Supply Chain Snags Weigh Down Apple's Stock
Wall Street analysts who track those who supply the parts for Apple's phones and tablets are taking a hard look at those numbers, and they don't like what they see. All that fueled the latest round of negative news that included stock price drops, analyst downgrades and new worries that Apple may be losing some key talent in the next few months.
Jefferies on Tuesday became the latest Wall Street firm to downgrade its Apple price target as it blamed a delay with an iPhone product launch and slower smartphone sales.
Analyst Peter Misek trimmed his target price from US$500 to $420. Several other analysts also have downgraded the stock since it fell from its $705 peak last September. It is currently trading around $428.
Misek said in a research note that the company had been planning to launch an "iPhone 5S" in June, but supplier troubles with casing colors were causing a delay in operations. Instead, he predicted Apple will launch a new smartphone in late summer or early fall -- about a year after the iPhone 5's debut.
Apple did not respond to our request to comment for this story.
Stock Volatility Is Sticking Around
Apple's stock began the week with a better start than seen in recent weeks, spiking in the afternoon more than 1 percent to hit $438. The increase was likely due to reports that Apple would announce what it has planned for its massive cash hoard.
Negative reports about Apple's supply chain woes, however, brought the price back down again on Tuesday. It fell about 2 percent throughout the day to close at $428.43.
That volatility and recent analyst downgrades aren't indications that serious trouble is afoot in Cupertino, said Trip Chowdhry, senior analyst for Global Equities Research. The company has a hold on several key markets and an infamous cash pile to bail it out of any trouble, but with sluggish sales and no new product in the next quarter or Apple's stock probably isn't going to be a Wall Street darling.
"Apple is still a company that other companies look to and want to be," he told MacNewsWorld. "But investors are uncertain about what the company is going to do next, and the market is getting really competitive. Apple hasn't made any big moves lately and the supply chain and the stock is going to reflect that."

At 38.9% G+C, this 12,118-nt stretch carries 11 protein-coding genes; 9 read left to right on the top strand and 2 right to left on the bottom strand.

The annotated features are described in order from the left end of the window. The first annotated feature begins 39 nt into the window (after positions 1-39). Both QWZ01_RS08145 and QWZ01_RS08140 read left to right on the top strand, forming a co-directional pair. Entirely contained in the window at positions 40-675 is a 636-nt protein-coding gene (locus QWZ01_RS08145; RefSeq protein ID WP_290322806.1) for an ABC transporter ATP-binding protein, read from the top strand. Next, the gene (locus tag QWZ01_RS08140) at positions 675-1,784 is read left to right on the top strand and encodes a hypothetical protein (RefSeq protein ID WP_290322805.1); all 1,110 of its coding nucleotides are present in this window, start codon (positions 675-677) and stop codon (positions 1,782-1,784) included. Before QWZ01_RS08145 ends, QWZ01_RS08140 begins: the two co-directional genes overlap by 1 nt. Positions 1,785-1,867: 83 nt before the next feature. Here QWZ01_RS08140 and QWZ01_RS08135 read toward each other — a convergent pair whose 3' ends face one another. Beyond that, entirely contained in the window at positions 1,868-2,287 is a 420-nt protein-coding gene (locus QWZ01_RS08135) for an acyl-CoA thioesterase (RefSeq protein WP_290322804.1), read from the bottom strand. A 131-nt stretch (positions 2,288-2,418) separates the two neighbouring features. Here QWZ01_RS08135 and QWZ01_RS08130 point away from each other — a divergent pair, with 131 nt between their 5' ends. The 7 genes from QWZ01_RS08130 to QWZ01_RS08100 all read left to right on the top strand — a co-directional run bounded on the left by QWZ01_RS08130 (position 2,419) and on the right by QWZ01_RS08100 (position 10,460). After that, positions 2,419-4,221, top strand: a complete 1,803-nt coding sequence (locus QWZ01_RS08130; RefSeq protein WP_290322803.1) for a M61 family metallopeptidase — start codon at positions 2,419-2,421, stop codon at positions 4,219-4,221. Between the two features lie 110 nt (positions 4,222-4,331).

Talent On Its Way Out?
The lack of new products has Apple observers wondering if some of the company's top talent is thinking about taking their skills elsewhere.
In a radio interview featuring Daring Fireball's John Gruber and iPhone developer Guy English, the two discussed whether some of Apple's finest engineers might feel better working elsewhere in Silicon Valley. During the conversation, they noted that the culture at Apple doesn't give some of its most creative and innovative workers a chance to pursue initiatives in other areas, where they would get more recognition, money and satisfaction.
That's not necessarily a bad thing for the company, however, said Joseph Pastore, professor emeritus at Lubin School of Business at Pace University.
"Entrepreneurial-minded individuals taking a de facto leave from Apple may actually be beneficial to the firm," he told MacNewsWorld. "If they hit upon a new direction, they will need the financial and brand strength of the established firm to make it work. Sometimes innovation is spurred more by allowing entrepreneurially-minded individuals to separate from the more bureaucratic, permanent organization and go off on their own, less impeded by organizational constraints and politics."
Losing talent isn't a concern that is specific to Apple, Pastore pointed out. It's a popular Silicon Valley refrain, and Apple won't let it dictate how the company operates going forward.
"There will always be shifting competition, and the intensely entrepreneurial nature of the sector will always have shifting alliances and changing personalities. To the extent that is happening at Apple, it is no surprise, nor should we see it as a game changer. Apple won't let that happen"